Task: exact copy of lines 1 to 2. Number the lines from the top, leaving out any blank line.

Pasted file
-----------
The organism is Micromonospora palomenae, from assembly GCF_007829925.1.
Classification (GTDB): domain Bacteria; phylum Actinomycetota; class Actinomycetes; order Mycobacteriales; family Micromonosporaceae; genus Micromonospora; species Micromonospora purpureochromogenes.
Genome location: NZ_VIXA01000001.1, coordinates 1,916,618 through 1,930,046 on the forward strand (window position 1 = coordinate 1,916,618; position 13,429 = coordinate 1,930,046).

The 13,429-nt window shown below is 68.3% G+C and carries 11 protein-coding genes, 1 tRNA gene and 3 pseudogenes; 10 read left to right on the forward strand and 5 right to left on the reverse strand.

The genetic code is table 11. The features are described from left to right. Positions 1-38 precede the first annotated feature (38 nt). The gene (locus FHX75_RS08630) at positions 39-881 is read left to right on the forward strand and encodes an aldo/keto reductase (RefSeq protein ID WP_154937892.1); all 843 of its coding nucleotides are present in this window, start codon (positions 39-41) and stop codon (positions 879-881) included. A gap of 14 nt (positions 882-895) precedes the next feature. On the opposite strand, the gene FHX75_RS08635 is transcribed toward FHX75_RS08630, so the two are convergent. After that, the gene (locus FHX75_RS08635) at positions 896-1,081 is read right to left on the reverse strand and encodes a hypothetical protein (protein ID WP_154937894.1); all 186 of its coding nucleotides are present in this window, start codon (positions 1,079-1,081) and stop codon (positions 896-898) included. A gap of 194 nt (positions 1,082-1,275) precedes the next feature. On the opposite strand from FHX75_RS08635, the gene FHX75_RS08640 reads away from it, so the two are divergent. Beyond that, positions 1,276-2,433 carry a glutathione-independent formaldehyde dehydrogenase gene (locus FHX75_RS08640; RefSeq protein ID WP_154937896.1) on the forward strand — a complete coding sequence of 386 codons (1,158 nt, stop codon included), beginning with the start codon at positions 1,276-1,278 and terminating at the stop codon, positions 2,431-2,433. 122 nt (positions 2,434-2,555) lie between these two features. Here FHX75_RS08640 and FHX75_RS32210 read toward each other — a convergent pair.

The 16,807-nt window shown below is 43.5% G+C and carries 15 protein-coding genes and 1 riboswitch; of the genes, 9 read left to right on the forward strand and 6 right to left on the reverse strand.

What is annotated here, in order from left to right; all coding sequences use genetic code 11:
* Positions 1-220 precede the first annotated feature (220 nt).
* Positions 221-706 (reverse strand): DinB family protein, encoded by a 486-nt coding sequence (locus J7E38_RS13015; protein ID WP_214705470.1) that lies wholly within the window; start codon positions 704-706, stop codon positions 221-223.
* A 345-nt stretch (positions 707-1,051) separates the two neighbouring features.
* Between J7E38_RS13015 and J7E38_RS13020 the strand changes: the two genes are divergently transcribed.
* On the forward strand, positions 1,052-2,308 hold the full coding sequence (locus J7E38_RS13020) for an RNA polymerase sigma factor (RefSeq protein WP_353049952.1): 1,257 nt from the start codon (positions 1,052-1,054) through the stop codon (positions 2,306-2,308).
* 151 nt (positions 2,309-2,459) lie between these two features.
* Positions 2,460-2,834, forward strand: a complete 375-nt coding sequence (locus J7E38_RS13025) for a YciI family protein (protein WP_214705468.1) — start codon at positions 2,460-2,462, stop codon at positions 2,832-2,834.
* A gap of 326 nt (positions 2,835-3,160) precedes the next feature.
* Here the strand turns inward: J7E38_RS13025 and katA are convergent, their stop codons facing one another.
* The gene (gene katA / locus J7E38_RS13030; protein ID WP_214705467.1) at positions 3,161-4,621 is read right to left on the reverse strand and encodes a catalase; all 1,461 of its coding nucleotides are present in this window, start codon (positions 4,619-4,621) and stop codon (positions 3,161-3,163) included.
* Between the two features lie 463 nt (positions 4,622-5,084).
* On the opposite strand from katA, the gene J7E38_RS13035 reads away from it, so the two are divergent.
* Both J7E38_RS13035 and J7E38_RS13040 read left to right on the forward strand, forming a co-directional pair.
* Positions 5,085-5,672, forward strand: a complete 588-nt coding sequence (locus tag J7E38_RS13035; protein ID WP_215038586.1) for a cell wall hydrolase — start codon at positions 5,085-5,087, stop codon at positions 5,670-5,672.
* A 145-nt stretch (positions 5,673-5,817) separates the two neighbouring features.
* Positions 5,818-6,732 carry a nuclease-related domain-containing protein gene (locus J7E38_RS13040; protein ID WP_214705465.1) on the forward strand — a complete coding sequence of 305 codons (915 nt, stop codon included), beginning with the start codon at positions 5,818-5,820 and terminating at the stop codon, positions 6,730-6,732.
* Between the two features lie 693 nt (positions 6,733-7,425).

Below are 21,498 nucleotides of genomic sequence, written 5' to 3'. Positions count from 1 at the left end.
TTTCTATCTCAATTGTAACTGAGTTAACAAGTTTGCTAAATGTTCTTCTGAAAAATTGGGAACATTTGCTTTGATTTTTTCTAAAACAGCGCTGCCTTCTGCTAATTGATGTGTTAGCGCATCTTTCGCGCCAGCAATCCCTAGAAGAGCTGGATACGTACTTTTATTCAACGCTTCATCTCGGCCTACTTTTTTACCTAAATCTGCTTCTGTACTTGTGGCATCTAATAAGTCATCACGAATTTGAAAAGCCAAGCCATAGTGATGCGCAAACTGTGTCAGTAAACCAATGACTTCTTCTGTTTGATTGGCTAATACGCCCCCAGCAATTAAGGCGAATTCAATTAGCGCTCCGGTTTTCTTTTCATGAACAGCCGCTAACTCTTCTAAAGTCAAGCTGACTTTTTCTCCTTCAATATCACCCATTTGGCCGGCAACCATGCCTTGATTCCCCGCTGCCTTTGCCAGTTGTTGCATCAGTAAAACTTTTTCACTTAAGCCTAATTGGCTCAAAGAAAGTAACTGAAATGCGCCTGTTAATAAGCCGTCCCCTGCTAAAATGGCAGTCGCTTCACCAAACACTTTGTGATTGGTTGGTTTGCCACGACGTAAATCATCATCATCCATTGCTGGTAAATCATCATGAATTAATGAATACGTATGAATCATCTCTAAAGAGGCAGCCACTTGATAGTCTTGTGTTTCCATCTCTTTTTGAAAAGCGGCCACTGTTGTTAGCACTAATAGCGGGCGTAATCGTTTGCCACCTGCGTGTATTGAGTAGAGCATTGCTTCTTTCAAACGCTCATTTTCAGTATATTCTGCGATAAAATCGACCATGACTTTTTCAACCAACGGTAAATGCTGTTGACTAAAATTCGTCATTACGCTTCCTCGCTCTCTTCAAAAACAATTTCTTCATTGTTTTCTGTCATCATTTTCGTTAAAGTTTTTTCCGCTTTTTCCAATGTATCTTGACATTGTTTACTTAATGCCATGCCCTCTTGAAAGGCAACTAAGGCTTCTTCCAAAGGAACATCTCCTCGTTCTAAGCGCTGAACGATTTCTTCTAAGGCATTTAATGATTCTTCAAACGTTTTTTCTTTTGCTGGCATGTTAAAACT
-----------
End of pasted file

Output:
The organism is Micromonospora palomenae, from assembly GCF_007829925.1.
Classification (GTDB): domain Bacteria; phylum Actinomycetota; class Actinomycetes; order Mycobacteriales; family Micromonosporaceae; genus Micromonospora; species Micromonospora purpureochromogenes.